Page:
CONCERNED that his single-minded focus on cracking it as a professional rugby player was turning him into a one-dimensional character, Marshall Sykes decided during lockdown that it was time to diversify, so he made the first steps to becoming Edinburgh’s answer to Willie Wonka. 

The 21-year-old second-row has, along with his girlfriend Lucy Fruin, set up a sweet supply business called ‘The Treat Plug’, which involves purchasing delicious sugary snacks wholesale and then making up packs to sell on to online customers. It is early days, but the enterprise if going well, and Sykes is hopeful that it could transform from side-line to career path when his playing days finally come to an end. 

“We were scheming how to get rich quick, so we thought we’d start punting some sweets,” he explains. “We’d been on Tik-Tok and seen that there are hundreds of these sweet companies, we knew someone whos had started one and been really successful with it, and we realised that there wasn’t really one in Edinburgh, so we thought why not give it a crack.  

“We put a pretty small initial investment into it and said: let’s see how this goes? We brought in all these sweets for the lads – a couple of kilos – and that went down a treat. The boys dropped it into their stories, it went really well, the food bloggers got hold of it, and it just kicked on from there.  

“We’ve gone from having around 50 kilos of sweets to 200 or 300 kilos in stock. It’s quite dangerous. We’re going to have to put a lock and key on it in the flat.  

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“We’ve got a website and you can either choose a pack that we’ve pre-made or assemble your own – like a selection box – which we’ll make up and mail out to you.  

“We’ve started trying to work with local rugby clubs as well, so Murrayfield Wanderers have just done a pack – we’ve got them picking up 22 bags of sweets tonight – and I’m going to contact a few more clubs. If anyone wants to punt some sweets to their rugby club then please get in touch.” 

He is one of a growing band of entrepreneurs in the Edinburgh squad. Pierre Schoeman is importing and supplying meat (sausage and biltong) through his ‘Proper Pioneer’ business, George Taylor’s ‘Up North Biltong’ enterprise is now in its fourth year and going strong, Hamish Watson has his ‘Rex Club’ headwear thing going on, while Damien Hoyland and Stuart McInally own ‘Ruck Coffee’.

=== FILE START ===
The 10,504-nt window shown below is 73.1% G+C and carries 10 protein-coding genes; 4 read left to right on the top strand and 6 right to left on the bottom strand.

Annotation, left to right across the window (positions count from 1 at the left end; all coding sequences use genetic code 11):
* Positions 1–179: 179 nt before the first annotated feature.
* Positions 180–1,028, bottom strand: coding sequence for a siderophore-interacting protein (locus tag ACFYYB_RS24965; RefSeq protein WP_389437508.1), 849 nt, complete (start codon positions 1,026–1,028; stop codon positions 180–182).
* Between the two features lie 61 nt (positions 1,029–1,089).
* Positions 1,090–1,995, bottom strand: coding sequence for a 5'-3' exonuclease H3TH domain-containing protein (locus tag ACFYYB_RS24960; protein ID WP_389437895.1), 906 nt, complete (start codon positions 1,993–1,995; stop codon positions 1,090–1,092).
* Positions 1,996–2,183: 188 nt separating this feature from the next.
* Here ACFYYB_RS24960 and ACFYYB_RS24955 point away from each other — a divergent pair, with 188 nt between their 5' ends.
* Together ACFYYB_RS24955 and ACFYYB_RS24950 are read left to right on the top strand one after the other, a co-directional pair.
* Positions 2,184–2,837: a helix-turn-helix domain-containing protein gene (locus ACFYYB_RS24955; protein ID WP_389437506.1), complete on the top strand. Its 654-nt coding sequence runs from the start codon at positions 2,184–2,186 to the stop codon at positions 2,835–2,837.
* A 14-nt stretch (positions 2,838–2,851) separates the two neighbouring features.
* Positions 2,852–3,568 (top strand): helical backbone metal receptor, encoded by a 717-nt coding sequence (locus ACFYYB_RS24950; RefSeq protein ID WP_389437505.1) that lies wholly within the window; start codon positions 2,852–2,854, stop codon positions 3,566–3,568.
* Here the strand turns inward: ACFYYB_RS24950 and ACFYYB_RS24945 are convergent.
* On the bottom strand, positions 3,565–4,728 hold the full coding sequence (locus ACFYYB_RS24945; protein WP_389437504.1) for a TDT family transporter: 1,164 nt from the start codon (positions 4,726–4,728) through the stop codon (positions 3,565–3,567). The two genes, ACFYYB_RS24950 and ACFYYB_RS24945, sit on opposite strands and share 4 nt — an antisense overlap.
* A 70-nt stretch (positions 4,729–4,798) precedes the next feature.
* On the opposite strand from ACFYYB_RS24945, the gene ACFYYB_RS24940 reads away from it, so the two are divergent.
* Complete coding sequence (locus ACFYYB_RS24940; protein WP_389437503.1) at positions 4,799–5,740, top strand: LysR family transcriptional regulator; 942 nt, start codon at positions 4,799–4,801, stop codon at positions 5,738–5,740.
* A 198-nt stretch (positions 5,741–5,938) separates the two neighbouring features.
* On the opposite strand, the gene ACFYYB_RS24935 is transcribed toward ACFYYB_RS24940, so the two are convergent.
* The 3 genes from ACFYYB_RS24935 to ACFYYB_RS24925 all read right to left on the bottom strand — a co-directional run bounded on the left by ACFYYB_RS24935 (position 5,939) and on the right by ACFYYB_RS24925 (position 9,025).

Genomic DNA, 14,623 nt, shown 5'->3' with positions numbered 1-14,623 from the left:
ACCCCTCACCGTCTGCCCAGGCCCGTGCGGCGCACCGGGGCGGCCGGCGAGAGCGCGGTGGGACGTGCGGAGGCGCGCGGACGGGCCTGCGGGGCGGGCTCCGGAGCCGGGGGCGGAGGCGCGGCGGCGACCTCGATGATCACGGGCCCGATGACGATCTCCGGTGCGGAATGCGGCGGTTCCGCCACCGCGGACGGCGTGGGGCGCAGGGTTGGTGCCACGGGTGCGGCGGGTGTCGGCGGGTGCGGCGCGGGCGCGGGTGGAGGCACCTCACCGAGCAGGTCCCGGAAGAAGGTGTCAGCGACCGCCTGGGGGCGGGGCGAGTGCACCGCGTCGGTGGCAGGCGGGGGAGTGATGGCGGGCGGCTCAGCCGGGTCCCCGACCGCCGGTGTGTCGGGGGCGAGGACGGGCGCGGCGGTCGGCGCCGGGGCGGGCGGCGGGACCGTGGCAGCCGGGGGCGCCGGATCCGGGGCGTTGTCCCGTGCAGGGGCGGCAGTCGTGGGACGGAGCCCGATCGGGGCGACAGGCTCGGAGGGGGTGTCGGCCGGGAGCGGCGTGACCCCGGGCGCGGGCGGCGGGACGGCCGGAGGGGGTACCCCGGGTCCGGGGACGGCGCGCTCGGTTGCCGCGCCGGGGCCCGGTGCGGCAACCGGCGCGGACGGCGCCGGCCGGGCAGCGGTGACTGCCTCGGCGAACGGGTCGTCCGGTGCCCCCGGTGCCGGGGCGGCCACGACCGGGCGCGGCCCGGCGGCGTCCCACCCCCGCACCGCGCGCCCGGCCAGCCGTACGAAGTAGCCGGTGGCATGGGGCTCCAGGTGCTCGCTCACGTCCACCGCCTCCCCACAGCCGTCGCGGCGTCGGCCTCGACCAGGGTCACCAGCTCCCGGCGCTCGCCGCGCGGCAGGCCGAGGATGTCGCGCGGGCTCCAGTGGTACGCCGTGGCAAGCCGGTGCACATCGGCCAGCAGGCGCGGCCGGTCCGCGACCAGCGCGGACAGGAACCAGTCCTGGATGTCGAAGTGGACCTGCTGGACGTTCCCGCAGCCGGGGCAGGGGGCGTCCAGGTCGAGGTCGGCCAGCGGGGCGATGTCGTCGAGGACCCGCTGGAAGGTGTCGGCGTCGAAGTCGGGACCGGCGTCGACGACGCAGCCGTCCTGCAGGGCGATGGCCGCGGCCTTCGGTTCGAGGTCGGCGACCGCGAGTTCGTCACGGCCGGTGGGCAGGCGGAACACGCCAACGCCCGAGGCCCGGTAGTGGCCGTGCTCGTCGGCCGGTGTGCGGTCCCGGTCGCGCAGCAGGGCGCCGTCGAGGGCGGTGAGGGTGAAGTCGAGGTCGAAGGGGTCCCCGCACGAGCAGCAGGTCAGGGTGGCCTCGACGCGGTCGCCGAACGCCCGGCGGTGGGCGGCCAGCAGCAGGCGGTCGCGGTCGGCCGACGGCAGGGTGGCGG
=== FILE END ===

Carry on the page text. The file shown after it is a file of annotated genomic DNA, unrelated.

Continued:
“Those guys have been really good,” Sykes continues. “I can just ask them questions about running a business. They are a bit older and wiser than me so that’s really helpful. And we’ve done a couple of little backhanders as well, swapping sweets for sausage. 

“It has given me the chance to be something more than just ‘Marshall the rugby player’. I’d been feeling quite guilty about that the last couple of years – rugby has been so consuming that I wasn’t very interesting to speak to – but now this has given me that extra thing. I’m ‘Marshall the rugby player’ and ‘Marshall the guy who punts sweets’. 

“It has been a real eye-opener. We’ve just moved flats and at the start we were quite slow at it, which meant we were up late trying to get everything done. So, we realised we had to get more efficient, and we’ve pumped quite a lot of money back into the business to get to the point now where we are now pretty efficient.  

“It’s taught me a lot already and we’re still just at the baby-steps stage. If it is something I could scale up and do it on a larger scale around Scotland or the UK, that’s not bad as a back-up plan.” 

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While the business has been a helpful diversion for Sykes it doesn’t seem to have impinged on his rugby development. Having transferred from an academy contract at Glasgow Warriors to a full-time deal with Edinburgh last summer, the former Scotland Under-20s star had to bide his time this season before finally getting a run of games during this Rainbow Cup campaign, but he has not looked out of place during the three starts and one bench appearance he has had during the capital club’s last four outings. 

“It’s been a step up but the bit I’m happy with is the fact I’m starting to see improvements in myself,” he says. “It’s a bit of a bummer that it’s coming to an end when I’m playing more but it gives me time to get refreshed and get myself in check in pre-season.”